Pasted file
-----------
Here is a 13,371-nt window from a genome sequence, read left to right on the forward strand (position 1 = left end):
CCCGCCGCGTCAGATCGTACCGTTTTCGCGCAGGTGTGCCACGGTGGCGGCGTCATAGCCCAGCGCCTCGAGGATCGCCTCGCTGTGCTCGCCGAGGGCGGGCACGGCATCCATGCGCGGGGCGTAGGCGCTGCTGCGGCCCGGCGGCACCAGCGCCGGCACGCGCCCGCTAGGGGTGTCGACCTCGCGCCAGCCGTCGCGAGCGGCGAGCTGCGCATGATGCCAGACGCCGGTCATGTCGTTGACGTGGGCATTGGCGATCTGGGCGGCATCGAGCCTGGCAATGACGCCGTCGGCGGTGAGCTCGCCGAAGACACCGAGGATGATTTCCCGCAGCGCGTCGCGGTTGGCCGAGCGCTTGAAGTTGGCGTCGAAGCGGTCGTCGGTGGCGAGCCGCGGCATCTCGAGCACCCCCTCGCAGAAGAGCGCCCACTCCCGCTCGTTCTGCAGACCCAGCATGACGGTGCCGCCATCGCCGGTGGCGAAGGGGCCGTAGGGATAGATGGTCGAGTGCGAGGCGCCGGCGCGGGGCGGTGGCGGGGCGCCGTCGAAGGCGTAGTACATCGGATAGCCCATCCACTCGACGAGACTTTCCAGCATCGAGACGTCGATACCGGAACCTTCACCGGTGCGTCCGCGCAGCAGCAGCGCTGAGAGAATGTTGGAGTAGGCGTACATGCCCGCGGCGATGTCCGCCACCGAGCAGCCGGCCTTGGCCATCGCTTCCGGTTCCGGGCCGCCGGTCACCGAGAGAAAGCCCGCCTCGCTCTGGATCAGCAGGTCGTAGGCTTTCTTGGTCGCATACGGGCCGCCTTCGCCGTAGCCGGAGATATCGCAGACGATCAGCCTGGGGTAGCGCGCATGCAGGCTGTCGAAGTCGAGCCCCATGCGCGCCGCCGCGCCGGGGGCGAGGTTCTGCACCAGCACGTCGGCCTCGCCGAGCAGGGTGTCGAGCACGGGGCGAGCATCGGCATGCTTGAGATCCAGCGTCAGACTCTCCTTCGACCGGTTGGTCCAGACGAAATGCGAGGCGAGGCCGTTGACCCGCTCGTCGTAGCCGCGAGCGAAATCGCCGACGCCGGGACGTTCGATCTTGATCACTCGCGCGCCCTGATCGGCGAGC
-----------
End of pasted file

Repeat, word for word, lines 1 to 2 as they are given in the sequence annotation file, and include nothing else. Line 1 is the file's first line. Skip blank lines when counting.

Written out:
Here is a 13,371-nt window from a genome sequence, read left to right on the forward strand (position 1 = left end):
CCCGCCGCGTCAGATCGTACCGTTTTCGCGCAGGTGTGCCACGGTGGCGGCGTCATAGCCCAGCGCCTCGAGGATCGCCTCGCTGTGCTCGCCGAGGGCGGGCACGGCATCCATGCGCGGGGCGTAGGCGCTGCTGCGGCCCGGCGGCACCAGCGCCGGCACGCGCCCGCTAGGGGTGTCGACCTCGCGCCAGCCGTCGCGAGCGGCGAGCTGCGCATGATGCCAGACGCCGGTCATGTCGTTGACGTGGGCATTGGCGATCTGGGCGGCATCGAGCCTGGCAATGACGCCGTCGGCGGTGAGCTCGCCGAAGACACCGAGGATGATTTCCCGCAGCGCGTCGCGGTTGGCCGAGCGCTTGAAGTTGGCGTCGAAGCGGTCGTCGGTGGCGAGCCGCGGCATCTCGAGCACCCCCTCGCAGAAGAGCGCCCACTCCCGCTCGTTCTGCAGACCCAGCATGACGGTGCCGCCATCGCCGGTGGCGAAGGGGCCGTAGGGATAGATGGTCGAGTGCGAGGCGCCGGCGCGGGGCGGTGGCGGGGCGCCGTCGAAGGCGTAGTACATCGGATAGCCCATCCACTCGACGAGACTTTCCAGCATCGAGACGTCGATACCGGAACCTTCACCGGTGCGTCCGCGCAGCAGCAGCGCTGAGAGAATGTTGGAGTAGGCGTACATGCCCGCGGCGATGTCCGCCACCGAGCAGCCGGCCTTGGCCATCGCTTCCGGTTCCGGGCCGCCGGTCACCGAGAGAAAGCCCGCCTCGCTCTGGATCAGCAGGTCGTAGGCTTTCTTGGTCGCATACGGGCCGCCTTCGCCGTAGCCGGAGATATCGCAGACGATCAGCCTGGGGTAGCGCGCATGCAGGCTGTCGAAGTCGAGCCCCATGCGCGCCGCCGCGCCGGGGGCGAGGTTCTGCACCAGCACGTCGGCCTCGCCGAGCAGGGTGTCGAGCACGGGGCGAGCATCGGCATGCTTGAGATCCAGCGTCAGACTCTCCTTCGACCGGTTGGTCCAGACGAAATGCGAGGCGAGGCCGTTGACCCGCTCGTCGTAGCCGCGAGCGAAATCGCCGACGCCGGGACGTTCGATCTTGATCACTCGCGCGCCCTGATCGGCGAGC